Take the 2-minute tour ×
Christianity Stack Exchange is a question and answer site for committed Christians, experts in Christianity and those interested in learning more. It's 100% free, no registration required.

Someone told me that Luther had a teaching about the true invisible Church that was a far cry from what could be seen as the Church at his time. Is it true that Luther didn't consider anyone of the Catholic clergy to be a member of the true Church of God?

share|improve this question
3  
Just because Luther thought that the "true invisible Church" was very different from the organized formal church, that doesn't mean he believed that nobody was a member of both. Do you have any claim that he believed this? –  DJClayworth Feb 6 '12 at 17:55
    
"Do you have any claim that he believed this?" - Not at all. I am just asking because I myself have doubts about what I was told on Luther's regard. –  brilliant Feb 6 '12 at 18:07
add comment

1 Answer

up vote 3 down vote accepted

As an Augustinian monk himself who tried desparately not to leave the church, but rather only to reform it, I think this would be a hard claim for someone to make of Luther.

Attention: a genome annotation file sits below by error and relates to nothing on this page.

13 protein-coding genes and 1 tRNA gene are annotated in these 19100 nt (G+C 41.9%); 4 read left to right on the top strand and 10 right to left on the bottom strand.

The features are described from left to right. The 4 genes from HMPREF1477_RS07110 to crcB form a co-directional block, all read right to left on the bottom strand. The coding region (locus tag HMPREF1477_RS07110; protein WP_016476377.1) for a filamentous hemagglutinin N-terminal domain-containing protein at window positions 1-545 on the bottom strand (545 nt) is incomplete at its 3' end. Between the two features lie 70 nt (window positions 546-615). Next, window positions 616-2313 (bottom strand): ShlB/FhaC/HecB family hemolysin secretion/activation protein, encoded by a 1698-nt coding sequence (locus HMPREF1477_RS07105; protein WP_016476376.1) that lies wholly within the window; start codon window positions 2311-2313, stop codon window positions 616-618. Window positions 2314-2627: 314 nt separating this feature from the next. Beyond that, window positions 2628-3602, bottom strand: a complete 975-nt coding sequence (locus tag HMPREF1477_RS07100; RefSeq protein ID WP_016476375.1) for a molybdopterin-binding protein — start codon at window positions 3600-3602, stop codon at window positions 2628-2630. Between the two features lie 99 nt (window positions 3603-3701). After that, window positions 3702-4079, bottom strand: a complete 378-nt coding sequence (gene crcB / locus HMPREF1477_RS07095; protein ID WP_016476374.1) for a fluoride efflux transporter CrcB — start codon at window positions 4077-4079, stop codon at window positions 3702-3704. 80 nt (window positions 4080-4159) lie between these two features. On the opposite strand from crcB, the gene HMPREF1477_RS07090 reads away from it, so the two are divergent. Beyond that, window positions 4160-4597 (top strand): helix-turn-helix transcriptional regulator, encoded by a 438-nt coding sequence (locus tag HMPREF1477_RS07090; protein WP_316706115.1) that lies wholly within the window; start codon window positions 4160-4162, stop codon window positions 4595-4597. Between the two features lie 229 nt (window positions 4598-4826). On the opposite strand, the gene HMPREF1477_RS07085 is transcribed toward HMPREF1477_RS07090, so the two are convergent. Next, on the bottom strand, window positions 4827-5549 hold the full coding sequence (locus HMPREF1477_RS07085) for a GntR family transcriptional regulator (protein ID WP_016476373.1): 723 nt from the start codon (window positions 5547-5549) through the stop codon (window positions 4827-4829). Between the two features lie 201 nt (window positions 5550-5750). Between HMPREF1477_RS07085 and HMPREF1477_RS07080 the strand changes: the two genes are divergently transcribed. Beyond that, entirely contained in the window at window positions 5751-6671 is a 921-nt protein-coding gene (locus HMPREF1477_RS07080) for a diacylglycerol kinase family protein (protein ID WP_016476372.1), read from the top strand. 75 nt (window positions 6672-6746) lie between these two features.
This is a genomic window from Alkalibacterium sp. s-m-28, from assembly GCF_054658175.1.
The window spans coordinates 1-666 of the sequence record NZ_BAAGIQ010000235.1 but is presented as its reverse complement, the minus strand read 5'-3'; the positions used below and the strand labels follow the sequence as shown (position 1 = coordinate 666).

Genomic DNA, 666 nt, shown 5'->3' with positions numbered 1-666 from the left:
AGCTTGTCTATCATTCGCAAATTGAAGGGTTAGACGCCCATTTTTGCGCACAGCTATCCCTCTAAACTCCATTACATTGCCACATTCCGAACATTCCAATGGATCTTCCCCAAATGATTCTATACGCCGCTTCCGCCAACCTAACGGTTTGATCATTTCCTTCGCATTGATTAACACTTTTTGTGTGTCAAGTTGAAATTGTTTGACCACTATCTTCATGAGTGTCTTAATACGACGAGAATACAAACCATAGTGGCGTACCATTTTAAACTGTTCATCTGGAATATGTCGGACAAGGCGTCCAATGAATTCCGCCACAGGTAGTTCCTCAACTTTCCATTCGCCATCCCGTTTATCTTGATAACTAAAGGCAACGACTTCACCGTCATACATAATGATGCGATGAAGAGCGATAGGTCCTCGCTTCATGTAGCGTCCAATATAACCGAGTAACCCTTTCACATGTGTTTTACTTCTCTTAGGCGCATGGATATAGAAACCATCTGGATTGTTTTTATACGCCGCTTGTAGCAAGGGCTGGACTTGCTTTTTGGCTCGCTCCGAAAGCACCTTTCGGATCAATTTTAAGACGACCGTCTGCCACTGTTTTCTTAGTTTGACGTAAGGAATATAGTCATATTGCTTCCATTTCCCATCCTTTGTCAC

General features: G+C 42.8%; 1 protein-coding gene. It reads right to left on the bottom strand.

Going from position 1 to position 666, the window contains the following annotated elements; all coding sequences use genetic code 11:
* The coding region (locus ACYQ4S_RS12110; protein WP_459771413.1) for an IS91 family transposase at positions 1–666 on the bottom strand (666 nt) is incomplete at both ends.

That said, the "invisible church" or what we moderns would probably call "real Christians" is always a subjective term. I'm sure he thought many clergy weren't truly Christian, but I also know that he thought there were Catholics who were as well. At the very least, Augustine would have been a Catholic clergyman that Luther would have seen as part of the invisible Church, albeit 1000 years predating himself.

share|improve this answer
add comment

Your Answer

 
discard

By posting your answer, you agree to the privacy policy and terms of service.

Not the answer you're looking for? Browse other questions tagged or ask your own question.